The official "Macro" thread

=BY=SERG

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Zman

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Playing around with my Oly 60mm / 10mm ext tube / Raynox 250
pp'ed using Topaz Glow
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=BY=SERG

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=BY=SERG

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CD77

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=BY=SERG

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Photon

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Bee on a flower. I was happy with how this one turned out. I am quite new to macro photography and getting bees to pose is quite challenging.
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I was kind of bored yesterday so I grabbed my camera and headed for the back yard with the idea I might catch some kind of bug on leaf or something. It's Fall and the bugs are getting scarce here in Michigan. I tried taking some pictures of tiny flowers with my off camera Nissin i40 flash but there was just enough breeze to prevent sharpness. I remembered there was a way to put the flash in high-speed (FP) mode so I tried that. I kind of like the results and I would like to try it with insects in the future, especially fast-moving bugs.

Here is a shot in TTL off-camera flash at 1/2000 of second with an aperture of F8. On the 60mm Oly (is there really any other option?)

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Tiny Flowers by Thomas Remisoski, on Flickr
 

Zman

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First snowflakes of the season today got me thinking today about my set-up for snowflake pics. Not enough to actually give it a try, so I experimented with household things.

Olympus 60mm macro lens at 1:1 + 10 & 16mm extension tubes + Raynox 250. No crop.
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BosseBe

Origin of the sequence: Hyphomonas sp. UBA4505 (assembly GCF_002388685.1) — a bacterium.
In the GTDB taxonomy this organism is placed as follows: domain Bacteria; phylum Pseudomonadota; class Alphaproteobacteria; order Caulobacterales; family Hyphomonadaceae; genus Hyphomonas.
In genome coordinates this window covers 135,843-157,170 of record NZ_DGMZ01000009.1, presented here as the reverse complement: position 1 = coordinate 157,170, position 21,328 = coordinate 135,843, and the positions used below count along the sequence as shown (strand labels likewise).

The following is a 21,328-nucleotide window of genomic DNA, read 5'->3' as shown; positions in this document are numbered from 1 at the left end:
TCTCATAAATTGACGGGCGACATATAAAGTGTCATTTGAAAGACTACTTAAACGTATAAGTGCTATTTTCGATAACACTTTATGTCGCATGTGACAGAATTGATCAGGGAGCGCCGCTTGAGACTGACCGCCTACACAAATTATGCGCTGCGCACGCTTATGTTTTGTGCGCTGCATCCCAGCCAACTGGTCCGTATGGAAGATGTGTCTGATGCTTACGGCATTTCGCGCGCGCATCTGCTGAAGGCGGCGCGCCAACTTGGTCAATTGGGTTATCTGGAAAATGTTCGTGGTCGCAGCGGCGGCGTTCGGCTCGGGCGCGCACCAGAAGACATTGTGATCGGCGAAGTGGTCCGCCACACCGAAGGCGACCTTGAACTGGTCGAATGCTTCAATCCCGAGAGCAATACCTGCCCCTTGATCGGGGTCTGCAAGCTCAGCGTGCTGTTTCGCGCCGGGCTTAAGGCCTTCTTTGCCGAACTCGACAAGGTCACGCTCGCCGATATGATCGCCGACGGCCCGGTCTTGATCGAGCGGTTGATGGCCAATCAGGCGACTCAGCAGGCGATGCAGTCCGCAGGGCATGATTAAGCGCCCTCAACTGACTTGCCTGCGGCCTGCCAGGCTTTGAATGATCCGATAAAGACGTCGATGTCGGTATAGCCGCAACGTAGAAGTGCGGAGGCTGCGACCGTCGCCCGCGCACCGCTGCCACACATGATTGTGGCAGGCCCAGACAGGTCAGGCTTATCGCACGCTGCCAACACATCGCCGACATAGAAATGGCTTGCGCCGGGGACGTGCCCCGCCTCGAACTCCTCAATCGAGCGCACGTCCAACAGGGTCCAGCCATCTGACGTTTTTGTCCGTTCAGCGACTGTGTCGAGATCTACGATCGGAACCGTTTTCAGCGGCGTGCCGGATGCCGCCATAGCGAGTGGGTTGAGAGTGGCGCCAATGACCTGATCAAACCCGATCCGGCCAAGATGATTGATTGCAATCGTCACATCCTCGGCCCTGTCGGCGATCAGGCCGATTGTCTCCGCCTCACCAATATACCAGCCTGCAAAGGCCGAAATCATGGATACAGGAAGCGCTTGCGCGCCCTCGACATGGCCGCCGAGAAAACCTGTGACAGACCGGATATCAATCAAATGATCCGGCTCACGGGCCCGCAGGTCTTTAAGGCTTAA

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First snowflakes of the season today got me thinking today about my set-up for snowflake pics. Not enough to actually give it a try, so I experimented with household things.

Olympus 60mm macro lens at 1:1 + 10 & 16mm extension tubes + Raynox 250. No crop.
View attachment 855271
Great picture! Makes me wonder how large that needle eye really is?
And also since you mention taking pictures of snowflakes (I think I have seen some beautiful ones), how do you go about doing that?
Could you maybe explain how you do? I think you have to catch them on a surface of some kind, but don't they get destroyed as they hit the surface?
 

Zman

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Great picture! Makes me wonder how large that needle eye really is?
And also since you mention taking pictures of snowflakes (I think I have seen some beautiful ones), how do you go about doing that?
Could you maybe explain how you do? I think you have to catch them on a surface of some kind, but don't they get destroyed as they hit the surface?
This technique was shared with me by a Canadian photographer, Fred Widall, when I used Pentax gear and belonged to a Pentax group ( still do, although all my Pentax gear is gone).

Simple process, just catch falling snowflakes on a piece of 8"x10" glass and find a nice specimen. I work in my garage to keep out of the wind. I no longer use a flash for illumination from below the flake. A simple led flashlight works great. A transparent lid from Tupperware makes a good color diffuser, or you one create a background in post-processing. Fred Widall has taken his "snowcatcher" technique even further these days. Check him out on Flickr for info and to see his work.